For the fifth time in school history, the Ashland University women's basketball team will play in the NCAA Division II national championship game.
The team's bus left campus at 5:15 a.m. Wednesday.
"There isn't a sendoff for the team," said Dusty Sloan, the school's sports information director, noting the early departure.
The public is invited, though, to the Ashland campus at 3:30 p.m. Saturday to watch the game for free at Kates Gymnasium. Doors open at 3 p.m.
The No. 1-ranked Eagles (36-0) will play No. 6-ranked Minnesota Duluth (32-3).
The game will be played in Dallas, Texas.
The Ashland University women's basketball team has won two previous national championships in 2013 and 2017.
'This team is just so special'
The championship game was moved this year to the site of the Women's Final Four Site in honor of the NCAA's 50th anniversary celebration of Title IX, according to an NCAA news release.
The venue will host the NCAA Division III championship game at noon Saturday, the Eagles at 3:30 p.m. and then the NCAA Division I championship game at 3:30 p.m. Sunday.
The magnitude and emotions of the moment were not lost on Ashland senior forward Annie Roshak, she said in the news release.
"This team is just so special," Roshak said. "To have another week and a half with them is amazing, and I'm so excited. We're one game away from doing what I think a lot of us have dreamed about doing."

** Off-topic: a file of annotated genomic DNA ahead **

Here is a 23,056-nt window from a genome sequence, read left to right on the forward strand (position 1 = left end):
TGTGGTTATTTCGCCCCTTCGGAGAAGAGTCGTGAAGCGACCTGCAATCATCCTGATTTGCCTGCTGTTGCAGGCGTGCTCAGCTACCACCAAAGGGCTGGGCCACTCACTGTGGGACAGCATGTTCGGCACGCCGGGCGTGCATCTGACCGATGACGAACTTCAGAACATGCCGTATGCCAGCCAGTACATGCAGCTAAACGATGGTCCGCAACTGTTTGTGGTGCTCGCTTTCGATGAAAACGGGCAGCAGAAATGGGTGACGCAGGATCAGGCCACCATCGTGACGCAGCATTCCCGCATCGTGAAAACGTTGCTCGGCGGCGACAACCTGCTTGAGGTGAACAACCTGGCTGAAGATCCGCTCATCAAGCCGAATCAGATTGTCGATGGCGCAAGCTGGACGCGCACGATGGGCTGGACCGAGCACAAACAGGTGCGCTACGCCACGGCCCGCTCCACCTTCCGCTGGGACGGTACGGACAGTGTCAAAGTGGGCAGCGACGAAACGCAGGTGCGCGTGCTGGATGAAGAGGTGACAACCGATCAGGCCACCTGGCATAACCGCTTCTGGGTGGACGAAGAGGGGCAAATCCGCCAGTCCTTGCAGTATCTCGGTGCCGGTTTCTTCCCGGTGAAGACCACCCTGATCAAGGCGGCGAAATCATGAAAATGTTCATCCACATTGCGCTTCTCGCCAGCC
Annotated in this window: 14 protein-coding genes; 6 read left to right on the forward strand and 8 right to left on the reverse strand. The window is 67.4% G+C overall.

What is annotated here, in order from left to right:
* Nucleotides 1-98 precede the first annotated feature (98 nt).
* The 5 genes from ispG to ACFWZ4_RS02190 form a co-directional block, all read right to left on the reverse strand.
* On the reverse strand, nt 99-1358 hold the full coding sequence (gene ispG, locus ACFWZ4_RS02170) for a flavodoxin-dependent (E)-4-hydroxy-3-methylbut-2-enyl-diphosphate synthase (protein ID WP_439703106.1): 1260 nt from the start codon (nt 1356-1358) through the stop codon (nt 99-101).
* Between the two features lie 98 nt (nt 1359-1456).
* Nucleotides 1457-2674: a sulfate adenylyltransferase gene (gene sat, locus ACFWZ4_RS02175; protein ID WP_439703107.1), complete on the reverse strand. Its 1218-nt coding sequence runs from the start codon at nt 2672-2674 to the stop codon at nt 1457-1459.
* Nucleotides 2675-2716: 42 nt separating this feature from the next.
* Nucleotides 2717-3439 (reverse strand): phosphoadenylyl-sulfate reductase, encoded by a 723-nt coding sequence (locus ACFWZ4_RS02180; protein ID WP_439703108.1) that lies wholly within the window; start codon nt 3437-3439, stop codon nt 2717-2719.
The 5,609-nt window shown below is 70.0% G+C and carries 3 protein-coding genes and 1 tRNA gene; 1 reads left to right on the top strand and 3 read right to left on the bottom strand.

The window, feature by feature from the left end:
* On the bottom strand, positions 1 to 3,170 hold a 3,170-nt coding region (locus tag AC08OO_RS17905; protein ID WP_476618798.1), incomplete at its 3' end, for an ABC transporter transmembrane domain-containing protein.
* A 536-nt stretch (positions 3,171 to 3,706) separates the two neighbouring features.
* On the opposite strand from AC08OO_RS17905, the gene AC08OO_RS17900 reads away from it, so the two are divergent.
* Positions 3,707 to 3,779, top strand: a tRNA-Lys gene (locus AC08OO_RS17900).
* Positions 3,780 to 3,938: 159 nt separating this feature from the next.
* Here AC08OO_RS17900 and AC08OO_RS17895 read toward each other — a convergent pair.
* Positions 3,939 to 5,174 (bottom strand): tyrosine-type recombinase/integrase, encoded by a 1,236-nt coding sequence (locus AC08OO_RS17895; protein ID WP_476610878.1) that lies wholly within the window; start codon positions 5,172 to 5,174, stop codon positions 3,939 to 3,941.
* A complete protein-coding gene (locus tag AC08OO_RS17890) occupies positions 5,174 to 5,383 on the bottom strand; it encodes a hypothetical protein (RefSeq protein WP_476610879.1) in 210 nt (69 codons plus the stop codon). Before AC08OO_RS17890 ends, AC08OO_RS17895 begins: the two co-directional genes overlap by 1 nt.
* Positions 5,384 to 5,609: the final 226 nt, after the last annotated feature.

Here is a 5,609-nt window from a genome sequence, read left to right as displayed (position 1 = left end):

'Excited to be able to honor 50 years of Title IX'
The time in Dallas leading up to the game will provide teams plenty of opportunities to enjoy the big stage and soak in the experience, the NCAA news release reads.
Coaches are trying to stress a business-as-usual approach to keep nerves from being much of a factor during this weekend's games.
Coaches and student-athletes from all participating schools recognize the added significance of these championship games because of the ties to the Title IX anniversary.
Ashland coach and former Eagles student-athlete Kari Pickens grew up in a town where women's basketball was appreciated, as her high school team won two state championships. But she's aware that isn't the case everywhere, and said it's important to recognize what Title IX has meant for women's sports.
"We were a team where everyone wanted to come watch us play. The more I talked to other people, I recognized that's not everyone's story, and we still have a long way to go to close that gap," Pickens said. "I'm really excited to be able to honor 50 years of Title IX by playing in a national championship game. Hopefully, our team and our fans can show people that watch that women's basketball is something that's really fun and special."
This article originally appeared on Ashland Times Gazette: Here's where to watch Ashland U NCAA national championship game